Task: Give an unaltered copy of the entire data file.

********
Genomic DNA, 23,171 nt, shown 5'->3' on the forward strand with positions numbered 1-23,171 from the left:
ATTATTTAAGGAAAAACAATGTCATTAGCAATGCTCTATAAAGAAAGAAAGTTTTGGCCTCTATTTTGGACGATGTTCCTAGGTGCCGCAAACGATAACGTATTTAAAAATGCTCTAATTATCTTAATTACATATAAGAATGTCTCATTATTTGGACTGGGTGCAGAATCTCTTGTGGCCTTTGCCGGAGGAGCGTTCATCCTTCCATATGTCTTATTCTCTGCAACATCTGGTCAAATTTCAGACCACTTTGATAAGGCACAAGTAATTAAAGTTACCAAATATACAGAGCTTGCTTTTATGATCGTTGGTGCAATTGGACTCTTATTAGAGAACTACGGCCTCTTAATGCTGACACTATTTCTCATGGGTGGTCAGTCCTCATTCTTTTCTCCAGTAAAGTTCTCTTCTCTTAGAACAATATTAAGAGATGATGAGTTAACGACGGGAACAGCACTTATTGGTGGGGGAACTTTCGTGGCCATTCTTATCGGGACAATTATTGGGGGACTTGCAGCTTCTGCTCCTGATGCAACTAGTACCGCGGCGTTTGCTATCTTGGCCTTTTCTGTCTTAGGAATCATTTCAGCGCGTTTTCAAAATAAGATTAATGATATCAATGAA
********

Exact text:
Genomic DNA, 23,171 nt, shown 5'->3' on the forward strand with positions numbered 1-23,171 from the left:
ATTATTTAAGGAAAAACAATGTCATTAGCAATGCTCTATAAAGAAAGAAAGTTTTGGCCTCTATTTTGGACGATGTTCCTAGGTGCCGCAAACGATAACGTATTTAAAAATGCTCTAATTATCTTAATTACATATAAGAATGTCTCATTATTTGGACTGGGTGCAGAATCTCTTGTGGCCTTTGCCGGAGGAGCGTTCATCCTTCCATATGTCTTATTCTCTGCAACATCTGGTCAAATTTCAGACCACTTTGATAAGGCACAAGTAATTAAAGTTACCAAATATACAGAGCTTGCTTTTATGATCGTTGGTGCAATTGGACTCTTATTAGAGAACTACGGCCTCTTAATGCTGACACTATTTCTCATGGGTGGTCAGTCCTCATTCTTTTCTCCAGTAAAGTTCTCTTCTCTTAGAACAATATTAAGAGATGATGAGTTAACGACGGGAACAGCACTTATTGGTGGGGGAACTTTCGTGGCCATTCTTATCGGGACAATTATTGGGGGACTTGCAGCTTCTGCTCCTGATGCAACTAGTACCGCGGCGTTTGCTATCTTGGCCTTTTCTGTCTTAGGAATCATTTCAGCGCGTTTTCAAAATAAGATTAATGATATCAATGAA